The German dilemma

Within the Eurozone, Germany is coming under increasing pressure to approve and adopt policies designed to stimulate the Eurozone economy. This is because (i) Germany is the largest economy in the Eurozone, (ii) since the global financial crisis, Germany has enjoyed the strongest performance within the Eurozone based mainly on exports, which has led to a very substantial trade surplus, (iii) German public finances are in a very healthy state compared with most in the Eurozone and (iv) they are rich and have the policy flexibility to act.

Many in the rest of Europe are calling on the German government to launch a large debt-financed fiscal boost through public investment spending, creating, it is hoped, jobs and demand throughout the Eurozone. The Germans are resisting this strongly because they have worked very hard in recent years to get their government finances back onto a solid footing, and are expected to get close to a balanced budget in 2014. German politicians are stoutly resisting European calls for them to spend more and move back into deficit.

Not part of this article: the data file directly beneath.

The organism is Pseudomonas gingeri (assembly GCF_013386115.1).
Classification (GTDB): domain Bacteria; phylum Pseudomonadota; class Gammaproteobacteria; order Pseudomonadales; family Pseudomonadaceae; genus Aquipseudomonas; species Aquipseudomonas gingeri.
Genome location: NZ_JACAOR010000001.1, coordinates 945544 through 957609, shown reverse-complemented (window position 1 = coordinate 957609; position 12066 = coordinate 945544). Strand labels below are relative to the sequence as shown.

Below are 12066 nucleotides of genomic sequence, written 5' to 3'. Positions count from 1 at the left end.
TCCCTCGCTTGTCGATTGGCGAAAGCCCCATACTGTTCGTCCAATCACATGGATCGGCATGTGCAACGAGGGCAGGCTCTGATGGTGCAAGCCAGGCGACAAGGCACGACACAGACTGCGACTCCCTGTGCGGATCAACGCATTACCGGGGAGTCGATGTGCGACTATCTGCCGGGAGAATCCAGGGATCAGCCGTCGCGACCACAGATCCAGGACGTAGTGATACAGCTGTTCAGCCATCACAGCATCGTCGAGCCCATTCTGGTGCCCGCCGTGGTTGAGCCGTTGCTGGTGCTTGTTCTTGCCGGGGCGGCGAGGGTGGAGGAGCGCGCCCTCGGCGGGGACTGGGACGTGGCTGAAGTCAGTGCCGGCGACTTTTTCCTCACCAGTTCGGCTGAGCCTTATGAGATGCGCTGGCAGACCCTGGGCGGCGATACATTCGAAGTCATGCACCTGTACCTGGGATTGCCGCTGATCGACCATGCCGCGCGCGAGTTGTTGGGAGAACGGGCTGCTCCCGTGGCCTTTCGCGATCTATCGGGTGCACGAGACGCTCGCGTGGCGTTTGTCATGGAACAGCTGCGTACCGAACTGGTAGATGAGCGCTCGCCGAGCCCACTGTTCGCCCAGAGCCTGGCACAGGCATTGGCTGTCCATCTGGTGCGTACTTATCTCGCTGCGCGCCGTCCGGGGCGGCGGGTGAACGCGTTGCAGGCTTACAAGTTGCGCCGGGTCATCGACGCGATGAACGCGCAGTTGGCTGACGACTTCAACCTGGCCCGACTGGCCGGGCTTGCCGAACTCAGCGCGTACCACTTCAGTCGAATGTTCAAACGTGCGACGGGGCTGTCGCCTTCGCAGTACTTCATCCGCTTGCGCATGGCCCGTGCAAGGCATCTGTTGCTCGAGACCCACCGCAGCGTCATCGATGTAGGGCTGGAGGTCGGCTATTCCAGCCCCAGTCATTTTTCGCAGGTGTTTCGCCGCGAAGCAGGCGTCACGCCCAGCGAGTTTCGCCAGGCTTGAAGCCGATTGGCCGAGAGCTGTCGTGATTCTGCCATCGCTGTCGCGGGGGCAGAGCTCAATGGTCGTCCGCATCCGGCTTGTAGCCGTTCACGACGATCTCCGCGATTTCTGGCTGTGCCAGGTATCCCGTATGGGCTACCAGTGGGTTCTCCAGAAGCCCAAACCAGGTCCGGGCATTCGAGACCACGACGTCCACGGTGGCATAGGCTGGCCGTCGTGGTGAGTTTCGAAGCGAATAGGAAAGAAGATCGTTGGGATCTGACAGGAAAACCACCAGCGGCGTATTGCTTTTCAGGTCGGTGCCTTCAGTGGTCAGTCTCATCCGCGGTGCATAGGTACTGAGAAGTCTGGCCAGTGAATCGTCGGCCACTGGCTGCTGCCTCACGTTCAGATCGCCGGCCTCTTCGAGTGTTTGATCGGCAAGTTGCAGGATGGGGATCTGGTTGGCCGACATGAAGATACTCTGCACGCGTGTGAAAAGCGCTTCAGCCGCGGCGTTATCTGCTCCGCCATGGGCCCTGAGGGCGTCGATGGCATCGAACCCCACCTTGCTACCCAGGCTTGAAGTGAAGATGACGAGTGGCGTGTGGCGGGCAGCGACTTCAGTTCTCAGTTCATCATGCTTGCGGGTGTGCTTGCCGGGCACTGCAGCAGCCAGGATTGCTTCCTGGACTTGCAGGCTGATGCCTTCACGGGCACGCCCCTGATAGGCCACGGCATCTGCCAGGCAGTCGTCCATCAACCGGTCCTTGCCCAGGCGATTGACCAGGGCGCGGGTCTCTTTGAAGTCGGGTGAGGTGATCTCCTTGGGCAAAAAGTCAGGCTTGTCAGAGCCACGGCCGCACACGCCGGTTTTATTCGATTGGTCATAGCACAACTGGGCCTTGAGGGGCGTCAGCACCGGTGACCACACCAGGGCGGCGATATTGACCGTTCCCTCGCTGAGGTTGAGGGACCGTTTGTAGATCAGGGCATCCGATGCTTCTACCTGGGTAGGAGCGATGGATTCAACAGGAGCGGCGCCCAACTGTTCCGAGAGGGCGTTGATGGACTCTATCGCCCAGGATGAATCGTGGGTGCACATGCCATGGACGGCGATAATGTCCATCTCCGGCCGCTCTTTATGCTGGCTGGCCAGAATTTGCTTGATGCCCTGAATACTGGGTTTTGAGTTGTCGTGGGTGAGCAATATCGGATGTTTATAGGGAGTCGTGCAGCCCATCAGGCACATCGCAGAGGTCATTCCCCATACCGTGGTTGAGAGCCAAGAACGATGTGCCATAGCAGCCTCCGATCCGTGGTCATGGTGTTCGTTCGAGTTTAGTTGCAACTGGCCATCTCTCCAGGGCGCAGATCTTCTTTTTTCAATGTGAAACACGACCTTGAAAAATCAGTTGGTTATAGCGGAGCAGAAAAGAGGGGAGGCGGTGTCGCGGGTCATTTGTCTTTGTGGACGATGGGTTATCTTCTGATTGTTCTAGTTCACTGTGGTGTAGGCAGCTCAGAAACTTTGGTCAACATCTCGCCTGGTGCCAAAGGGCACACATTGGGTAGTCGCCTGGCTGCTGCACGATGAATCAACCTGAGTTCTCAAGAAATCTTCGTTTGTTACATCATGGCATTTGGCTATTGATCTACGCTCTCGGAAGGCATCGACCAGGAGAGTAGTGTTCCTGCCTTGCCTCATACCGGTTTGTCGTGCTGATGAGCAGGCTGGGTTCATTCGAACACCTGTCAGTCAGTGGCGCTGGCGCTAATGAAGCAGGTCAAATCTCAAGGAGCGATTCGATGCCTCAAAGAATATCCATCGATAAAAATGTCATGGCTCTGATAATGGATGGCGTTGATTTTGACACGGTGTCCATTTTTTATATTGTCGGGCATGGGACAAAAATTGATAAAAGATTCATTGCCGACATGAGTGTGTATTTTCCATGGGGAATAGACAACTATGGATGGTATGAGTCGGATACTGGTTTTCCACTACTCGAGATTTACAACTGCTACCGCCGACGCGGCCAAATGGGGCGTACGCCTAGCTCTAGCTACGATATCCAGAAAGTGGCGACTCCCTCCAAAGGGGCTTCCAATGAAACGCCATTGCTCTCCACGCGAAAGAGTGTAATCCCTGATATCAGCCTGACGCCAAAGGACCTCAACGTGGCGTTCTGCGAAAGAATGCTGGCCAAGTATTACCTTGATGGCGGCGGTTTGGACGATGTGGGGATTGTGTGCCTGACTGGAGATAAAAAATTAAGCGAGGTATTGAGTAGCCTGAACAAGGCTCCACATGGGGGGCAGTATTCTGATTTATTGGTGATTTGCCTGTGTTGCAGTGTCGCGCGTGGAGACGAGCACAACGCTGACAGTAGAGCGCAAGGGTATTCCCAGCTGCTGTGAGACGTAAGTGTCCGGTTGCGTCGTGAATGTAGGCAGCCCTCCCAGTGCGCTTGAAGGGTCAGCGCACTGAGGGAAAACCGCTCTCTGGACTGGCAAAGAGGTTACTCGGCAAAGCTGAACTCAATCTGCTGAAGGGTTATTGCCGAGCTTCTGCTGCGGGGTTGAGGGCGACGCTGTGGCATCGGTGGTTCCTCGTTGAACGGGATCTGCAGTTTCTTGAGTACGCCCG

It is though in monetary policy where the greater controversy is being generated. Through his public utterances over the last six months, Mario Draghi has sought, to maintain market confidence by positioning the ECB as about to introduce a US- or UK-style QE programme in its efforts to boost demand and inflation. However the actual policy steps agreed at ECB meetings have not lived up his words – QE is always just a few months away. It is clear that, behind the scenes, the Bundesbank and several ECB members are fiercely opposed to such a policy, with many in Germany believing it to be illegal. They are angry at the way that Draghi has sought to bounce them into such a policy by his public statements.

To many in Europe (and indeed the world), the Germans are the bad guys, doggedly blocking any moves to boost the moribund Eurozone economy due to their particular economic ideological fixations around sound government finances, conservative monetary policy and a strong currency. Being so out of step with their Western allies is not a position in which post-war German governments have wished to find themselves, and in any other field than economic policy, they would have made adjustments to their position and found a compromise.

It should however be recalled that Germany never asked for the single currency, and when it became inevitable, did their best to restrict membership only to those economies that were happy to embrace German economic orthodoxies, for precisely the reasons that are now being played out within the Eurozone.